It would be helpful to have an objective evaluation of the situation. You may be right about your father and he might be entirely to blame. It’s also possible that you are contributing to the problems in this relationship, but without an objective third-party assessment it’s difficult to make that determination.
One solution to this problem is individual counseling. This would involve you going to see a therapist on your own. Another option is family therapy. If your father is open to it, this might be a good way to sort through these problems. Given how you described your father, he may not be open to family therapy. It wouldn’t hurt to ask. If he’s not open to it, then try individual counseling. Family therapy may be the ideal but individual counseling could help a great deal.
The good thing about counseling is that you get to meet with an experienced professional who can provide you with an objective opinion on this matter. The analysis the comes from good psychotherapy can help to clarify your situation. The therapist could also assist you in learning better ways to interact with your father. Clearly, something needs to change but without more information and further analysis, it is unclear as to how to proceed.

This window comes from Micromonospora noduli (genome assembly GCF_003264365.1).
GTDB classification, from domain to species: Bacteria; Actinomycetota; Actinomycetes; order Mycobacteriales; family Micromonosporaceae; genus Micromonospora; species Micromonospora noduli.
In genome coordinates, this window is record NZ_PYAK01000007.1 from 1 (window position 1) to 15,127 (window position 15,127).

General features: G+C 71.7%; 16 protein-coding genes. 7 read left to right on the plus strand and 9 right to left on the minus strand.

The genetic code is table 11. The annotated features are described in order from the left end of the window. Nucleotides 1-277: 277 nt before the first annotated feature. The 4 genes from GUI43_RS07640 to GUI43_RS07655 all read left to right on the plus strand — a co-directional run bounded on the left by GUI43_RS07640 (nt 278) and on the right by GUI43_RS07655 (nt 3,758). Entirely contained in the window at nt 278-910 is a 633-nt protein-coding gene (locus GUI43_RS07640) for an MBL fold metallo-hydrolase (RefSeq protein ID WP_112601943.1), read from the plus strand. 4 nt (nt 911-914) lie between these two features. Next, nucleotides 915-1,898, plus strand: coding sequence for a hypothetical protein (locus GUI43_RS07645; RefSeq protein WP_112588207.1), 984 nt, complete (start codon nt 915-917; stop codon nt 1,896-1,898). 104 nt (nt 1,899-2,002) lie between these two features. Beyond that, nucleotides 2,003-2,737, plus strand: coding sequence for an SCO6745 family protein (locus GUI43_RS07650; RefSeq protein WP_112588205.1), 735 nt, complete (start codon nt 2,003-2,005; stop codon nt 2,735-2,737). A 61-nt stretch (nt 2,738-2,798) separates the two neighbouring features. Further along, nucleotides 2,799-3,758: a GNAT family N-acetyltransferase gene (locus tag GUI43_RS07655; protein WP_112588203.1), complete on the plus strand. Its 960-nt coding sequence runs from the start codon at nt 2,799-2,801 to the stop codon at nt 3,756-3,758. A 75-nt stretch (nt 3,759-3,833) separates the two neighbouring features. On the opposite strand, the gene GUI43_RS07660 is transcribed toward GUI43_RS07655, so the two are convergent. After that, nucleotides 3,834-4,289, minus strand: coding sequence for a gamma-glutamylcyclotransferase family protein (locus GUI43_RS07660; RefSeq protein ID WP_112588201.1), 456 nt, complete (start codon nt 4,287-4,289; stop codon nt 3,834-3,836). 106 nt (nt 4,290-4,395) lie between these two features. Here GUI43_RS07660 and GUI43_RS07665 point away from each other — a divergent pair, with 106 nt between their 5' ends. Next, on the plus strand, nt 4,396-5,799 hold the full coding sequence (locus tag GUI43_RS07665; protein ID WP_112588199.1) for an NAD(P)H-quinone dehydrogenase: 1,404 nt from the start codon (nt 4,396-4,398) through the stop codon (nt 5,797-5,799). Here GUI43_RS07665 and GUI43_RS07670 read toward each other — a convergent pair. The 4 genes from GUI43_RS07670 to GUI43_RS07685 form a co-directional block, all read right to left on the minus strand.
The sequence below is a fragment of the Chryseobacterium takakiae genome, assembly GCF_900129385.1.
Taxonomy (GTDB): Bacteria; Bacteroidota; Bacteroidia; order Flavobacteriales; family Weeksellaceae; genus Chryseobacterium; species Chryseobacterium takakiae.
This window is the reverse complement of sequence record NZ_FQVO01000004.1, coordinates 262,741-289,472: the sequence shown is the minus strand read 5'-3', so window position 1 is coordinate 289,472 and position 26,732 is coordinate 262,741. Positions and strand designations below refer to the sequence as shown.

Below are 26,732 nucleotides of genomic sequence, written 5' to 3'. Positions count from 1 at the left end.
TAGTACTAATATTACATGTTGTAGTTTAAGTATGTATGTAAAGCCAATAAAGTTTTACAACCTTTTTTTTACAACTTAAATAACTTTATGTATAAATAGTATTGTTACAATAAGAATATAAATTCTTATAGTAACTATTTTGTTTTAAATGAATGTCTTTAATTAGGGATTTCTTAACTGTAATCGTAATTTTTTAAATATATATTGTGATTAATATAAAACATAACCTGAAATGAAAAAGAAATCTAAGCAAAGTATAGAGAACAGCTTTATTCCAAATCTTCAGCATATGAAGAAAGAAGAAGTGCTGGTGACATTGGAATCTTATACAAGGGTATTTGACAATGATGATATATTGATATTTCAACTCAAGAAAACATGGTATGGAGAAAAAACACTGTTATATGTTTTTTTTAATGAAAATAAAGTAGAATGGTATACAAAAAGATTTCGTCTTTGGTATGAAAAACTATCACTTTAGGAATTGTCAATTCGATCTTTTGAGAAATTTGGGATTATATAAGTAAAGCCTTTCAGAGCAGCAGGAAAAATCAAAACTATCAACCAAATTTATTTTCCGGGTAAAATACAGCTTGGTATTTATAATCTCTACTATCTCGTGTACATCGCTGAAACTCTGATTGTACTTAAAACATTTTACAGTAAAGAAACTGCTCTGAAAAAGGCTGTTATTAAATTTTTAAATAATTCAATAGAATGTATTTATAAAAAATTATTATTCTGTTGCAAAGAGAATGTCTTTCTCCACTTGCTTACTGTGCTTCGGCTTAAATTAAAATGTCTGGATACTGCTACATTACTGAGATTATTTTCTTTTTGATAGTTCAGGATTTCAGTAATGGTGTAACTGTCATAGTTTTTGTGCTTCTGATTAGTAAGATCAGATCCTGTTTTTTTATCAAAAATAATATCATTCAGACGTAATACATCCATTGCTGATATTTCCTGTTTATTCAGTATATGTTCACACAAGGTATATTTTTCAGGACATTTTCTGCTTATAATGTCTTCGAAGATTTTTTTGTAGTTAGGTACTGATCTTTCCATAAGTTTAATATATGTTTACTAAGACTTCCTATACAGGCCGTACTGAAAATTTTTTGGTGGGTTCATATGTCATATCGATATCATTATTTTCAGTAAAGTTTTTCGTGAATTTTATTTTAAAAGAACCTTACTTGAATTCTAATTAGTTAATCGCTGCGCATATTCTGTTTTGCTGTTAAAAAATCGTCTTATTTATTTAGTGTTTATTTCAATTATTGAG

The bottom line is that this seems to be a power struggle. There are likely other factors involved. Understanding the power dynamics between the two of you will be important in knowing how to move forward.
One thing is certain, if you’re living with your father, it may be time to move out. You stated that you “respect his house and his rules to a degree” which made me think that you might still be living in his home. If so, your moving out could significantly improve the dynamics of your relationship. He might gain respect for you if he saw you developing more independence.
Also, the fact that you follow his rules only “to a degree” could be part of the problem. It’s not clear what those rules are and if you should be following them entirely or “to a degree.” Again, more information and analysis are necessary.
If your father is as controlling and aggressive as you have described him to be, it might be in your best interest to keep your distance. When someone’s unwilling to change, then it is you who must adapt. If your interaction with him is problematic, then it would be wise to limit the time you spend with him.
I wish that I had more specific guidance I could offer you but that’s impossible to do over the Internet. There’s a great deal of information that would need to be acquired in order to give you the most appropriate advice. That is why in-person counseling is the ideal solution to this problem. It’s the best way to acquire the necessary guidance for interacting with difficult people. It will also help to resolve the depression you’re feeling as a result of this situation. I hope that you will give it a try. Good luck and please take care.
Dr. Kristina Randle